Tag Archives: memory

I crave the small, tactile simplicity of my new Kindle Paperwhite in its purple leather cover, which is currently home to what would make up around three boxes of physical books, but whose screen’s digital imprint is flattened of all memory and association. It’s soulless and almost weightless. On the other hand, the smug little ereader has not broken my spirit and my knees in the way that disposing of half my library has done, driving me to tears, rage and paracetamol.

Linda Grant, I Murdered My Library [Amazon]

Hermetic quote Grant I Murdered My Library ereader not broken spirit knees disposing library driving me to tears rage paracetamol

If reading is a craft that allows us to remember the common experience of humankind, it follows that totalitarian governments will try to suppress the memory held by the page. Under such circumstances, the reader’s struggle is against oblivion.

Alberto Manguel, The Library at Night [Bookshop, Amazon, Publisher]

Hermetic quote Manuel Library at Night reader's struggle against oblivion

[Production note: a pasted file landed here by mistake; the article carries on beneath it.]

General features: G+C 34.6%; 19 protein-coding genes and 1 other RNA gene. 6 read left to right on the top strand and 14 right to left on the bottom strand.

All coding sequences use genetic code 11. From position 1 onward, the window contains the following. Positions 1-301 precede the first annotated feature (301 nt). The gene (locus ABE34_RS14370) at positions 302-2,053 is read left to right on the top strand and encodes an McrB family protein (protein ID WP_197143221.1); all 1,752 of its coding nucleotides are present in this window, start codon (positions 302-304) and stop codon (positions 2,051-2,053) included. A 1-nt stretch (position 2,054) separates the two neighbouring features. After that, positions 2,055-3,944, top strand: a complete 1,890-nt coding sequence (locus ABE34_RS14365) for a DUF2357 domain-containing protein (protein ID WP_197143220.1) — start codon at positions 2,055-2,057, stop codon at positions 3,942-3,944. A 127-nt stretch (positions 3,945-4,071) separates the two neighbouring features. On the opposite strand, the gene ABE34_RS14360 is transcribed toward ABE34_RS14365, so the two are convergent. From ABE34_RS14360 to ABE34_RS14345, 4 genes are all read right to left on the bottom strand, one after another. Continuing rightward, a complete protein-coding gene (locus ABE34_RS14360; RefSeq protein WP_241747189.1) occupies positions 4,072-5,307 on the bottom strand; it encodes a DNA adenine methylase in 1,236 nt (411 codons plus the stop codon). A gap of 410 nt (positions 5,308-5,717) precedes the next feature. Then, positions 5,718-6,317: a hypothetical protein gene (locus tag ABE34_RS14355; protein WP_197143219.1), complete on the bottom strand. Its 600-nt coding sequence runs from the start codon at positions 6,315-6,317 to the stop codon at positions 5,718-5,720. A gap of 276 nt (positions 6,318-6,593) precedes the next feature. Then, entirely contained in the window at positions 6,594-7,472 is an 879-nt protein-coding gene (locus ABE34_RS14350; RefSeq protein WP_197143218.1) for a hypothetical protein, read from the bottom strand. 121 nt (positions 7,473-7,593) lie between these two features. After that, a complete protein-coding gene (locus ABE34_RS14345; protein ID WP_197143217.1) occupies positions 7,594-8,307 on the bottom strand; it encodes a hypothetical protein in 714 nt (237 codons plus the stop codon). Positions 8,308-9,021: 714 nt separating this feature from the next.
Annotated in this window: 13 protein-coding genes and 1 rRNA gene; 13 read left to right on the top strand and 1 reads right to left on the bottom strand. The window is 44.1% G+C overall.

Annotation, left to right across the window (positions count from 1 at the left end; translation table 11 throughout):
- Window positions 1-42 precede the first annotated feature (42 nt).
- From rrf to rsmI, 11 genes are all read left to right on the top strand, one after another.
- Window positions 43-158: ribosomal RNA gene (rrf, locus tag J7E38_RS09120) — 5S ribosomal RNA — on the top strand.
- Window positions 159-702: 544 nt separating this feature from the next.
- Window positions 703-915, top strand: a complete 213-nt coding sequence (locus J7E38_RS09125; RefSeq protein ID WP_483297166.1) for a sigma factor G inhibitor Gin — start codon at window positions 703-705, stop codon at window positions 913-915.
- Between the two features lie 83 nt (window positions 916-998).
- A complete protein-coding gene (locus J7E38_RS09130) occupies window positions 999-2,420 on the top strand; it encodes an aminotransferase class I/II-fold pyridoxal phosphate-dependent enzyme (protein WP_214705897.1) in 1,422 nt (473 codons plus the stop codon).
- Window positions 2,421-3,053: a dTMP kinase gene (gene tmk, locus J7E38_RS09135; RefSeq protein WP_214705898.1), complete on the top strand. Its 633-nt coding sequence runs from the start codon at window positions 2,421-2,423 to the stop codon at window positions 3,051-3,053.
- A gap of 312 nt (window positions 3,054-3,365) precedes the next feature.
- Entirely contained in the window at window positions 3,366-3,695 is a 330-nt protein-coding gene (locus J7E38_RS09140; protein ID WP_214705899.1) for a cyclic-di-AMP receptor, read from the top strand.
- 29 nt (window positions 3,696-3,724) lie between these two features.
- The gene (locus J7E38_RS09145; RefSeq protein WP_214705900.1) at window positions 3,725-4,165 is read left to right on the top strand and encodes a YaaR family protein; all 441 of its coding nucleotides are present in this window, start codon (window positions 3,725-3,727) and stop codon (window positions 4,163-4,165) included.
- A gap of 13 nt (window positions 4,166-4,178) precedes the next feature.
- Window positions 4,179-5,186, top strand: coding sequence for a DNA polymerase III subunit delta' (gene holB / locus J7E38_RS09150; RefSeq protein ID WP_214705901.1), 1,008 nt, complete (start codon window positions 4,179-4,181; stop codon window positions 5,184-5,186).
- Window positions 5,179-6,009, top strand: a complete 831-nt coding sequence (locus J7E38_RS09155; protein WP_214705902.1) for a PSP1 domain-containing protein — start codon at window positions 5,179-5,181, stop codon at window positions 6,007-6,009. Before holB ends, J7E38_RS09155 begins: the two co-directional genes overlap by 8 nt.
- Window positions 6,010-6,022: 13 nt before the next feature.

If you held the belief, child, that I knew everything that hid under every stone and leaf, I must disappoint you. I may have my own understanding of how the art works, sharpened by long years of memory, but I do not know how it will work for you. There is a reason I call magic an art, rather than a science. I might guess, but in guessing too hastily I might influence, or even diminish, your talents—taint you with my predictions.

J Kelley Anderson, Casting Shadows [Amazon]

Hermetic quote Anderson Casting Shadows taint you with my predictions

The Incrementalists

The Incrementalists by Steven Brust and Skyler White is a new novel which may be of interest [HT Boing Boing].

Steven Brust Skyler White The Incrementalists

“The Incrementalists—a secret society of two hundred people with an unbroken lineage reaching back forty thousand years. They cheat death, share lives and memories, and communicate with one another across nations, races, and time. They have an epic history, an almost magical memory, and a very modest mission: to make the world better, just a little bit at a time. Their ongoing argument about how to do this is older than most of their individual memories.